If you can handle that kind of frustration, Non-Stop delivers a pretty solid thriller. Its appeal is two-fold. One, we have to figure out who's responsible for fucking with Liam Neeson's plane. And two, Liam Neeson has to clear his name as the highjacking is also one giant frame. The mystery is strong enough to cover the fact that Liam Neeson doesn't actually gain any heroic autonomy until super late in the film. He spends most of the running time two steps behind his enemy, chasing theories that either don't pan out or end up helping the villain. It's tense and fun, but it also means Non-Stop won't have much rewatch value. If that matters. I'm not sure it does.
The funny thing about these PG-13 Liam Neeson actions films is how little action they have. Non-Stop has a couple fights, but it's mostly just Neeson running around barking orders. This guy's reputation as an ass-kicker feels increasingly like something we all agreed upon without evidence. Then again, there's a bit in Non-Stop where Liam Neeson's thumb becomes a deadly weapon, so. I guess I'm torn. What I really want is for him to make an all-out action spectacle like Stallone did with Rambo. Even Old-Neeson's greatest presentation of badassery, The Grey, is more psychological than actually action-packed.
These movies are kind of for old people. I saw it in a theater full of them. They fucking loved it. When loss of gravity allows Neeson to catch his gun mid-air, a moment that was in all the trailers, they clapped. When it was over, everyone asked each other if they liked it. They all said yes. Then they all asked each other if they accurately predicted who the bad guy was. They all said yes. I don't think they were being honest, though.
(Seven Out of Fourteen Thumbs Upward)
3 Days to Kill
Of the three films I saw yesterday, 3 Days to Kill is easily the most troubled, the only one that feels like a misfire. And yet, it might be my favorite. While it definitely misses its mark - I'm not sure it even had a mark identified - it still has the most going on, the best main character, the best action, and the closest proximity to real emotion.
3 Days to Kill is actually three different films. While I assume many will buy a ticket expecting a grizzled Kevin Costner kicking ass all over the place, the primary story is kind of a My Father the Hero where the dad happens to kick ass all over the place. You're not exactly getting what you paid for, but you do get something of value. Costner, like Liam Neeson, can do a lot of things simultaneously. We've seen him be an earnest father before, but that doesn't mean he's not good at it.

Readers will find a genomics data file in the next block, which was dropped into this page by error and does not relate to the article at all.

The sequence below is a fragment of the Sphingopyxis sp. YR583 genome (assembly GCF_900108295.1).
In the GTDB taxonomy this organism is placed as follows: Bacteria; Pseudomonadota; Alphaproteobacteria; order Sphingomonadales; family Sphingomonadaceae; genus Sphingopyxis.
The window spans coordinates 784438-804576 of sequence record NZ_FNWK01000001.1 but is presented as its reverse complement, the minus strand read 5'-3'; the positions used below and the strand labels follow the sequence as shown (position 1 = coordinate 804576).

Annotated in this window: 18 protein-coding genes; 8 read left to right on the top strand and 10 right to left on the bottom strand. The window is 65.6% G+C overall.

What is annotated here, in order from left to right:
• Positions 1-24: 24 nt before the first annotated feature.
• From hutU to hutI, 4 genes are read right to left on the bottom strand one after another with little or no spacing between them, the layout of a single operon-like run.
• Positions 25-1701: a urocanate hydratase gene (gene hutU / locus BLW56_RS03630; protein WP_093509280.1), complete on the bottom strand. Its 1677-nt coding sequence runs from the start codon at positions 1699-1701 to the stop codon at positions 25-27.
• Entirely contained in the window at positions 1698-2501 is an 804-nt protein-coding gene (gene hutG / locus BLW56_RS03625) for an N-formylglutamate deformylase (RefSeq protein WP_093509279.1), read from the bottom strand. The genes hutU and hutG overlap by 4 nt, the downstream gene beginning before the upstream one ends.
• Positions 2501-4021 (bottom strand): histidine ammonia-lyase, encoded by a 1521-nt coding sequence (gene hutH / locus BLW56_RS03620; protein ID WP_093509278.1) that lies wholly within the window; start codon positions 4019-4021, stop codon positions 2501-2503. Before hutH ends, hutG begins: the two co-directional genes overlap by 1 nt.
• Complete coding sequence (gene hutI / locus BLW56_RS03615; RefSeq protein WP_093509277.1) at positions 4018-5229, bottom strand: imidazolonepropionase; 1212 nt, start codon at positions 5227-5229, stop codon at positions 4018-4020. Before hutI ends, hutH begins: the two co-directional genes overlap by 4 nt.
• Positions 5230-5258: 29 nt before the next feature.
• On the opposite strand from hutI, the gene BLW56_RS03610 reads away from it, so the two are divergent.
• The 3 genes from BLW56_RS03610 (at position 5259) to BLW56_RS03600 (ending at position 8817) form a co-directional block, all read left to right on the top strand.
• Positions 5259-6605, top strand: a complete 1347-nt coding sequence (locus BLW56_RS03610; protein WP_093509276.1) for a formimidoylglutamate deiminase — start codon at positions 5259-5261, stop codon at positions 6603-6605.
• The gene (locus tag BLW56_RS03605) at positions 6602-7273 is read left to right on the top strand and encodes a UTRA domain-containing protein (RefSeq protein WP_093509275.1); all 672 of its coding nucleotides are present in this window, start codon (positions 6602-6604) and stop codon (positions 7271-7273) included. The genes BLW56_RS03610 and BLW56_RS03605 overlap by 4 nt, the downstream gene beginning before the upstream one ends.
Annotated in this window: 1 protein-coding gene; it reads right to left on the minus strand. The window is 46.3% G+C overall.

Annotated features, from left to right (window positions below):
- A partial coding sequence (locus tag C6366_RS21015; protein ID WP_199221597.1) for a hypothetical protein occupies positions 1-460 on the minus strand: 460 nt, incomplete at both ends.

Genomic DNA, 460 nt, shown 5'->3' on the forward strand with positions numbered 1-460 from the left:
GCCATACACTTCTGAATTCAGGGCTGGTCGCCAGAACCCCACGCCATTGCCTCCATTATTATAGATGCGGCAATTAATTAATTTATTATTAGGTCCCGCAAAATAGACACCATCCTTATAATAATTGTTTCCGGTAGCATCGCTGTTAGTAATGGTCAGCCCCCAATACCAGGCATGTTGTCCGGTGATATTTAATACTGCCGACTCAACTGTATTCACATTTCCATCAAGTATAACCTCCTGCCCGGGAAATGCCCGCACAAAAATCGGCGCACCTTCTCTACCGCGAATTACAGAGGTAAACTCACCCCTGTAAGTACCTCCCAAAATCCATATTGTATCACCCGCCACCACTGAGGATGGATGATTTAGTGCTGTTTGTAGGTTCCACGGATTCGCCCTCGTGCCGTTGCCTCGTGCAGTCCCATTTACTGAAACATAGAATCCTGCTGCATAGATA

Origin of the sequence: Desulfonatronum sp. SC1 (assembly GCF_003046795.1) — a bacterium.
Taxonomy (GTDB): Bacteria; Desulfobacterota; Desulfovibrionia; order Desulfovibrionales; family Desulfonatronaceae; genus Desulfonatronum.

Basically, Costner is a CIA assassin who gets terminal cancer of the everything and wants to reconnect with his estranged family before he croaks. Then Amber Heard shows up looking like a fourteen year old cosplaying as a Lady Gaga video. If Costner will kill a bunch of guys for her, she will cure his cancer.
So he tries to be both badass and dad at the same time, and we get two movies as a result. The third movie barges in any time Amber Heard appears and we suddenly shift into goofy comedy mode. You can feel the rest of the movie almost resent these scenes for unnecessarily demoting the whole package. Amber Heard just can't sell this character and everything around her suffers as a result. You feel especially embarrassed for Costner.
3 Days to Kill also suffers from a weird tonal problem as it bounces back and forth between remarkably harsh violence and a surprisingly silly comedy streak. There's no reconciling the two modes at all, so you kind of just have to accept the severity or goofiness of the film on a scene by scene basis.
But you do get to see Costner kick a lot of ass. I guess the emotional stuff with his daughter must work because the most satisfying scene of the film arrives not when he shoots terrorists but when he beats the shit out of a group of ravers who want to rape her. He even carries her out like she's Whitney Houston.
(Ten Out of Twenty Thumbs Upward)